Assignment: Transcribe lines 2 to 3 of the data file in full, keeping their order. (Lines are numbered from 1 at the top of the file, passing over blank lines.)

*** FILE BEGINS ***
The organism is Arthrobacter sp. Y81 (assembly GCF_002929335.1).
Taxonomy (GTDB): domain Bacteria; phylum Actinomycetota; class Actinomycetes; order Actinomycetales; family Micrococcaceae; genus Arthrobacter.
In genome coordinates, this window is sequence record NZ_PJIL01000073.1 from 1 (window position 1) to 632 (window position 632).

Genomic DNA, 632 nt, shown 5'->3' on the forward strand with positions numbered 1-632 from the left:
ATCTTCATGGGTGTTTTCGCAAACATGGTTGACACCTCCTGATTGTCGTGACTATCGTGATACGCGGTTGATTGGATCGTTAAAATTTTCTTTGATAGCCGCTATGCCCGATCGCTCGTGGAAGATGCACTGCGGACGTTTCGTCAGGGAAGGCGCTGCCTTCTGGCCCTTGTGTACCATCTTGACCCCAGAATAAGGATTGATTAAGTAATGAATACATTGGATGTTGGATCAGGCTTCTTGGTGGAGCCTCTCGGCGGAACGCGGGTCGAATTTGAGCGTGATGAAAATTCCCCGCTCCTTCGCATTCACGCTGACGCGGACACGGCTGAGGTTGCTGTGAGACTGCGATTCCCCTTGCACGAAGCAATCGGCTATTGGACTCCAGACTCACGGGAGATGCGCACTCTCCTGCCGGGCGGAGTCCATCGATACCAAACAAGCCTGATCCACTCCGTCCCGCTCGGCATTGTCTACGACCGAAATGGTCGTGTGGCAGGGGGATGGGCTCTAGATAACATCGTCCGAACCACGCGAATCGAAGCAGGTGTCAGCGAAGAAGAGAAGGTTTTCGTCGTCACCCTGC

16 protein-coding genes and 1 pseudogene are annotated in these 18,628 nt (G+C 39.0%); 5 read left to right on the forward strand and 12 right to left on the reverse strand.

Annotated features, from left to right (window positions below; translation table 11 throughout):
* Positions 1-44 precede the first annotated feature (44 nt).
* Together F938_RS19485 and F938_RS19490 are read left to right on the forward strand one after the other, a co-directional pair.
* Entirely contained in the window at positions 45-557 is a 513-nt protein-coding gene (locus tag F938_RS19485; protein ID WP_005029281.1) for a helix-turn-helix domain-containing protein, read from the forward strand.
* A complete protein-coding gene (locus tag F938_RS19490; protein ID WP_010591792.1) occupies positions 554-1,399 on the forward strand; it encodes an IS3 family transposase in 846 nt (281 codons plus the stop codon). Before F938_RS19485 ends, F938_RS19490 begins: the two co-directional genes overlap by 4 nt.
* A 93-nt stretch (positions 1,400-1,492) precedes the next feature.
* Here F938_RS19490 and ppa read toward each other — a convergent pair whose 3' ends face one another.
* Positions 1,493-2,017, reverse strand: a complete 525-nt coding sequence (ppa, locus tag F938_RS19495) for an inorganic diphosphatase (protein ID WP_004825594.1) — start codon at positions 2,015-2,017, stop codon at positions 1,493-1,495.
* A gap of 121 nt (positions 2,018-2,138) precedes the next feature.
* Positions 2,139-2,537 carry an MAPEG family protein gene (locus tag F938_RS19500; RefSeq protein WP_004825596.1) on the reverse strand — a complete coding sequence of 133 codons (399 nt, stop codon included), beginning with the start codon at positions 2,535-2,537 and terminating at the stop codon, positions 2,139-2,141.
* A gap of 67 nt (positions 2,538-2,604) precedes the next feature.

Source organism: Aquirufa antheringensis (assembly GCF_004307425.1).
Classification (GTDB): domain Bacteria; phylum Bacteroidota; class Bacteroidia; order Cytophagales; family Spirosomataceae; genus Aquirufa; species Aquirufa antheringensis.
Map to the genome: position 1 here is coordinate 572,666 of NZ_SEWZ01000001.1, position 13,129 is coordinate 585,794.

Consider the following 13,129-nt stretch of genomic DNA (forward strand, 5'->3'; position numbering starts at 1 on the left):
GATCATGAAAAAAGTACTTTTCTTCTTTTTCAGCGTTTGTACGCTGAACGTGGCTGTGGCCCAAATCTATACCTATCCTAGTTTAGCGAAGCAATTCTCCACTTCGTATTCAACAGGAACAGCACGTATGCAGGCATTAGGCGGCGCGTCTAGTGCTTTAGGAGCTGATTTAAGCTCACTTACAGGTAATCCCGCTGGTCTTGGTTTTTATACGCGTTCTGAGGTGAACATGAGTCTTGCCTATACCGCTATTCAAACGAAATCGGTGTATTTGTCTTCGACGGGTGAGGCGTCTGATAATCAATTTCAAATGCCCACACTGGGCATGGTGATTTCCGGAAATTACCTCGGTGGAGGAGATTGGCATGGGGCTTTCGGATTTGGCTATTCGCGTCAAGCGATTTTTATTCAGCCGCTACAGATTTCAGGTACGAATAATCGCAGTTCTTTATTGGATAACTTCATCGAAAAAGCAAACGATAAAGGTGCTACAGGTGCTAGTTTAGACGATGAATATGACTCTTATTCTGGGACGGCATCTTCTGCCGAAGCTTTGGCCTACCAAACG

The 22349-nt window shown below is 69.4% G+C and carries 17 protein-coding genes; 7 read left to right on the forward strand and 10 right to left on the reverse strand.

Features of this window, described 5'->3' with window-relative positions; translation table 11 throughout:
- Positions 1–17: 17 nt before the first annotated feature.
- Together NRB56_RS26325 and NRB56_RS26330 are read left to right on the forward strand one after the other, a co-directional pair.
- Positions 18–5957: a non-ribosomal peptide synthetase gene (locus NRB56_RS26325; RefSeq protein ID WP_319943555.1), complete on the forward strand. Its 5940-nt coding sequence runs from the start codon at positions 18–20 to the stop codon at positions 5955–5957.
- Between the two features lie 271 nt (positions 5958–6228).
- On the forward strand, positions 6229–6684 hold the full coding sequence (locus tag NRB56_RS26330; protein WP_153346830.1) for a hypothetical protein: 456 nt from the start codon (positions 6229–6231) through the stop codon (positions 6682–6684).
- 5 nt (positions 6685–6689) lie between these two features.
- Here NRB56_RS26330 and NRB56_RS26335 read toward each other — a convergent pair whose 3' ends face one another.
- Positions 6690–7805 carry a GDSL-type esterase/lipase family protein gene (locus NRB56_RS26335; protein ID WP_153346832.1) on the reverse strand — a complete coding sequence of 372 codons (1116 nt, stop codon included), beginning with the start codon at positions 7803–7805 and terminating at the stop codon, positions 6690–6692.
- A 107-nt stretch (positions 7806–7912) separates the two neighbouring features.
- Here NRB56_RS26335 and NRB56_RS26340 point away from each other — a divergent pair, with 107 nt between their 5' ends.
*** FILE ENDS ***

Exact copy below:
Taxonomy (GTDB): domain Bacteria; phylum Actinomycetota; class Actinomycetes; order Actinomycetales; family Micrococcaceae; genus Arthrobacter.
In genome coordinates, this window is sequence record NZ_PJIL01000073.1 from 1 (window position 1) to 632 (window position 632).